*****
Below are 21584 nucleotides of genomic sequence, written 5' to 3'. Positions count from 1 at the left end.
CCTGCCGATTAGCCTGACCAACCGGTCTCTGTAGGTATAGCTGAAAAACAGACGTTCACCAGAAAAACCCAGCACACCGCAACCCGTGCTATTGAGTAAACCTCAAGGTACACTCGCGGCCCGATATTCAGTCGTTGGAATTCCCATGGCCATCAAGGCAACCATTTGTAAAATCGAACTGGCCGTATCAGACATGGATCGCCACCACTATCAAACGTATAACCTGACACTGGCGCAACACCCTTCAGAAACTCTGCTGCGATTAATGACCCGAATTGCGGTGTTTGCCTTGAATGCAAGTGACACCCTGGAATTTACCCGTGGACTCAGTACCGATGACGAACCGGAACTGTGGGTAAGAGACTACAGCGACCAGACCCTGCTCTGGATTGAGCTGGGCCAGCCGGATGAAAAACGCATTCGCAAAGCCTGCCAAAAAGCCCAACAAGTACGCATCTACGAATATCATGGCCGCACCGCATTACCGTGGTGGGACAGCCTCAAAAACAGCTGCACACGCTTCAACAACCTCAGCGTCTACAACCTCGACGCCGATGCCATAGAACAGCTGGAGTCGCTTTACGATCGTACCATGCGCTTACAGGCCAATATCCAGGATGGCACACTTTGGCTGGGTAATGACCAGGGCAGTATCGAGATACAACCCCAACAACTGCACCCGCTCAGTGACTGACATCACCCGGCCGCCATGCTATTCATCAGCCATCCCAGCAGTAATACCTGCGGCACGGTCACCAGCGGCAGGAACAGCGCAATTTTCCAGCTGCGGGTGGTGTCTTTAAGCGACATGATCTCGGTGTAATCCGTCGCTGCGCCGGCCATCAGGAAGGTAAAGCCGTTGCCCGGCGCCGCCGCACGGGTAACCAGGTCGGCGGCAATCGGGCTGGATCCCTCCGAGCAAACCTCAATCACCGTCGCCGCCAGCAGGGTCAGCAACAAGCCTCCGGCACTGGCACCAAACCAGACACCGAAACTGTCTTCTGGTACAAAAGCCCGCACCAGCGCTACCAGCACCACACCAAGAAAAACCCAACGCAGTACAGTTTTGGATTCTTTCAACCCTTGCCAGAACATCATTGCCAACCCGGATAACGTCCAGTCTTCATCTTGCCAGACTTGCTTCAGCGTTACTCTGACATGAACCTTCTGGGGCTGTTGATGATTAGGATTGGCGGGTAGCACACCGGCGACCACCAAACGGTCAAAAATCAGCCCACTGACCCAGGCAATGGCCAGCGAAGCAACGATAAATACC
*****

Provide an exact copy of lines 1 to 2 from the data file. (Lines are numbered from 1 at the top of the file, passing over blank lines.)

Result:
Below are 21584 nucleotides of genomic sequence, written 5' to 3'. Positions count from 1 at the left end.
CCTGCCGATTAGCCTGACCAACCGGTCTCTGTAGGTATAGCTGAAAAACAGACGTTCACCAGAAAAACCCAGCACACCGCAACCCGTGCTATTGAGTAAACCTCAAGGTACACTCGCGGCCCGATATTCAGTCGTTGGAATTCCCATGGCCATCAAGGCAACCATTTGTAAAATCGAACTGGCCGTATCAGACATGGATCGCCACCACTATCAAACGTATAACCTGACACTGGCGCAACACCCTTCAGAAACTCTGCTGCGATTAATGACCCGAATTGCGGTGTTTGCCTTGAATGCAAGTGACACCCTGGAATTTACCCGTGGACTCAGTACCGATGACGAACCGGAACTGTGGGTAAGAGACTACAGCGACCAGACCCTGCTCTGGATTGAGCTGGGCCAGCCGGATGAAAAACGCATTCGCAAAGCCTGCCAAAAAGCCCAACAAGTACGCATCTACGAATATCATGGCCGCACCGCATTACCGTGGTGGGACAGCCTCAAAAACAGCTGCACACGCTTCAACAACCTCAGCGTCTACAACCTCGACGCCGATGCCATAGAACAGCTGGAGTCGCTTTACGATCGTACCATGCGCTTACAGGCCAATATCCAGGATGGCACACTTTGGCTGGGTAATGACCAGGGCAGTATCGAGATACAACCCCAACAACTGCACCCGCTCAGTGACTGACATCACCCGGCCGCCATGCTATTCATCAGCCATCCCAGCAGTAATACCTGCGGCACGGTCACCAGCGGCAGGAACAGCGCAATTTTCCAGCTGCGGGTGGTGTCTTTAAGCGACATGATCTCGGTGTAATCCGTCGCTGCGCCGGCCATCAGGAAGGTAAAGCCGTTGCCCGGCGCCGCCGCACGGGTAACCAGGTCGGCGGCAATCGGGCTGGATCCCTCCGAGCAAACCTCAATCACCGTCGCCGCCAGCAGGGTCAGCAACAAGCCTCCGGCACTGGCACCAAACCAGACACCGAAACTGTCTTCTGGTACAAAAGCCCGCACCAGCGCTACCAGCACCACACCAAGAAAAACCCAACGCAGTACAGTTTTGGATTCTTTCAACCCTTGCCAGAACATCATTGCCAACCCGGATAACGTCCAGTCTTCATCTTGCCAGACTTGCTTCAGCGTTACTCTGACATGAACCTTCTGGGGCTGTTGATGATTAGGATTGGCGGGTAGCACACCGGCGACCACCAAACGGTCAAAAATCAGCCCACTGACCCAGGCAATGGCCAGCGAAGCAACGATAAATACC